Democratic Machine has become a fixture in American political history. Under Mayor Richard J. Daley, it acquired almost mythical (perhaps notorious) status. Yet its origins have remained murky--some say it began as a shady enterprise during the ethnic upheaval of the late 1920s. Based upon new research, this book offers a fresh perspective. Formed through factional warfare and consolidated with methods borrowed from the business world, the machine grew out of the unfettered capitalism of the late 19th century. Its principal founder and first "boss," Roger C. Sullivan, represented a generation of businessmen-politicians who emerged in the 1880s. Sullivan and his allies created an informal public power structure that, while serving their own interests, also made government more functional. The machine is a product of America's Gilded Age and the Progressive Era and offers a lesson in the advantages and limitations of representative government.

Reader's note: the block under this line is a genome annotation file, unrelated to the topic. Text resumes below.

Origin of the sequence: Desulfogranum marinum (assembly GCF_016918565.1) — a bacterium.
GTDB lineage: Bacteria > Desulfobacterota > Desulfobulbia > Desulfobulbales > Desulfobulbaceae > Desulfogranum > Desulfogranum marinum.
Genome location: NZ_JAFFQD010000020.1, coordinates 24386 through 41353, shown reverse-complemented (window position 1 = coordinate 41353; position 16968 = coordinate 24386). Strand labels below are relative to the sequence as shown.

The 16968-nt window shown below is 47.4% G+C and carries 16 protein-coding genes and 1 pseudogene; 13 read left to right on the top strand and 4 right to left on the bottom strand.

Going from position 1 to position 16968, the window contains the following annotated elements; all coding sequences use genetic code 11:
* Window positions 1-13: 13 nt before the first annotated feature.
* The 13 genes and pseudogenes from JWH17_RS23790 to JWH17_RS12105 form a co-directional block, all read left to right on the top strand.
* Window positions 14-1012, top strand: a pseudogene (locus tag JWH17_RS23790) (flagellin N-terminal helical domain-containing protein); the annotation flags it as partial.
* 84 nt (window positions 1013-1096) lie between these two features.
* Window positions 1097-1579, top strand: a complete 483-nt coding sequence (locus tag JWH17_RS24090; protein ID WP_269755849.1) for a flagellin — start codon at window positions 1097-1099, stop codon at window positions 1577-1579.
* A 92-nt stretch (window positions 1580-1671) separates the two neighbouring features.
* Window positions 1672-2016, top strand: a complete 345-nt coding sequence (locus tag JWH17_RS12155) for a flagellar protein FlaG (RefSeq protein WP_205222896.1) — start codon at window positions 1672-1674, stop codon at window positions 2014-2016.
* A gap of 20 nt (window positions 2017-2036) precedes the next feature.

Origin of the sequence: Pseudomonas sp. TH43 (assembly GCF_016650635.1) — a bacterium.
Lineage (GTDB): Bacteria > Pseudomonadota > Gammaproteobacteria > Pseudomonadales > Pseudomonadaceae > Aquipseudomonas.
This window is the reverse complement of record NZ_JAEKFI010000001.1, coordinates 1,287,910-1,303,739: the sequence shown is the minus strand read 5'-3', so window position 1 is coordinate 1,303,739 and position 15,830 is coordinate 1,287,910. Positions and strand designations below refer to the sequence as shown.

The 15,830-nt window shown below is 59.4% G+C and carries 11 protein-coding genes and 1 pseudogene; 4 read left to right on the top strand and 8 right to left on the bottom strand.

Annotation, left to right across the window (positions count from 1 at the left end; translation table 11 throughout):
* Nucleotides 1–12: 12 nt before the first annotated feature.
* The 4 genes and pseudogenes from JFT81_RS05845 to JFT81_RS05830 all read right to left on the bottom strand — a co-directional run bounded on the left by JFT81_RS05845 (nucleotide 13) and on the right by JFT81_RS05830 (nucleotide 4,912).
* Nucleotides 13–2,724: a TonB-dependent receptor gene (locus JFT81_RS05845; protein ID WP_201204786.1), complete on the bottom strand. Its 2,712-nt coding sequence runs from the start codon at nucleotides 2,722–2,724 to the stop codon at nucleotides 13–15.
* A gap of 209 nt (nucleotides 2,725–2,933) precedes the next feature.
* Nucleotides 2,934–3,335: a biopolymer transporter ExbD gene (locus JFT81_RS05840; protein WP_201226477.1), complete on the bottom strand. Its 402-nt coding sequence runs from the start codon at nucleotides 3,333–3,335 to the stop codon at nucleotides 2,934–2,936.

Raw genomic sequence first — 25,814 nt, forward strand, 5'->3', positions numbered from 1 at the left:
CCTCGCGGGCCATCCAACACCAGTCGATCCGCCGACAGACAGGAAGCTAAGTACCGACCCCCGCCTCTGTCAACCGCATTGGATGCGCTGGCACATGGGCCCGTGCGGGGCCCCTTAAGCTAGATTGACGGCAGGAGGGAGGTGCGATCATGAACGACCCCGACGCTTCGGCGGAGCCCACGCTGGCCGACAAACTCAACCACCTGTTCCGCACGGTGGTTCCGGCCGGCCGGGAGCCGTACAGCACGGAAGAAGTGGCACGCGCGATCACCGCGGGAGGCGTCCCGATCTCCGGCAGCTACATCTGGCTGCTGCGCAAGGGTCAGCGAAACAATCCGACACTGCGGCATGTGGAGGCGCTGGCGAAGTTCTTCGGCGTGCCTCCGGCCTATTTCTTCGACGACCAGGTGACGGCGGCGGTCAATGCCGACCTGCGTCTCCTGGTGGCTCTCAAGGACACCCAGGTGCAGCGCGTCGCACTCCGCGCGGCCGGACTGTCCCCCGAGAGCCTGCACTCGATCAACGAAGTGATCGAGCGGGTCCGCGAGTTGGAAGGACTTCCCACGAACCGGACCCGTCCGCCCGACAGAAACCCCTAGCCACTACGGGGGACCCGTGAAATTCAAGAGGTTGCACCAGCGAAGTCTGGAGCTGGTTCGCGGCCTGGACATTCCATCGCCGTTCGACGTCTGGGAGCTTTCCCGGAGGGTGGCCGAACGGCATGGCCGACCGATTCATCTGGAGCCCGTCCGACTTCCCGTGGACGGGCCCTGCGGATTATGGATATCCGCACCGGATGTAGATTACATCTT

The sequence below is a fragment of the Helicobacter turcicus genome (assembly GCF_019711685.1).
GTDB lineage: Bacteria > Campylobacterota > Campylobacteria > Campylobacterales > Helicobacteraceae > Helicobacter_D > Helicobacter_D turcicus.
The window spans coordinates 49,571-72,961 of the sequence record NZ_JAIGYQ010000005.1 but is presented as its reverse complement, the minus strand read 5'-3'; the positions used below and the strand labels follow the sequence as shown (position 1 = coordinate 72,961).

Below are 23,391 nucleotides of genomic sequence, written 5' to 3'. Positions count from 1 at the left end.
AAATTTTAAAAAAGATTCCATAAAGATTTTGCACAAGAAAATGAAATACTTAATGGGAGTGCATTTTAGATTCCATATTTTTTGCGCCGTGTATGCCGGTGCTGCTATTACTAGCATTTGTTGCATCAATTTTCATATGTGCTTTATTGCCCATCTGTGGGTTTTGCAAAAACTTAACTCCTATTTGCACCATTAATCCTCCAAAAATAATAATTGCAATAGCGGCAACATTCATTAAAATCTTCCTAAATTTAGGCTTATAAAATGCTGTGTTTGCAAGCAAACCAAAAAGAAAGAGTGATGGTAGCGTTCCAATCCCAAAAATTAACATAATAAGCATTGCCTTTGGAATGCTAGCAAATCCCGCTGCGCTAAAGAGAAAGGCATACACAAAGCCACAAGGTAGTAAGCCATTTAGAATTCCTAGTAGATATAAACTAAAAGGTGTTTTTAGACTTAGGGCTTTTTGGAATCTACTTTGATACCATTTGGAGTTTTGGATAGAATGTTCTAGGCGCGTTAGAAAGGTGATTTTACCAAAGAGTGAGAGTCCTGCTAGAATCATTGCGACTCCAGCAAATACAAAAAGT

Between 1908 and 1920, Roger C. Sullivan and his political allies consolidated their control of the Chicago and Illinois Democratic parties, creating the enduring structure known as the “Chicago Democratic machine.” Not a personal faction nor tied to any cause, it was a coalition of professional political operatives employing business principles to achieve legal profit and advantage. Sullivan was its chief organizer and first “boss,” rising to primacy after many political battles—with William Jennings Bryan, among others—and went on to become a kingmaker who helped Woodrow Wilson win the presidency. By the time of his death, Sullivan was widely respected, his achievements recognized even by those who deplored his politics. Based upon new research, this first comprehensive study of Sullivan and the early days of the Chicago “machine” focuses on the daily realities of the city’s politics and the personalities who shaped them.
Examines the structures and ideologies of Illinois black club women, looks at the activities of some rural and urban clubs, and describes individual women's work in the areas of child and health care, establishing settlement houses, and suffrage efforts.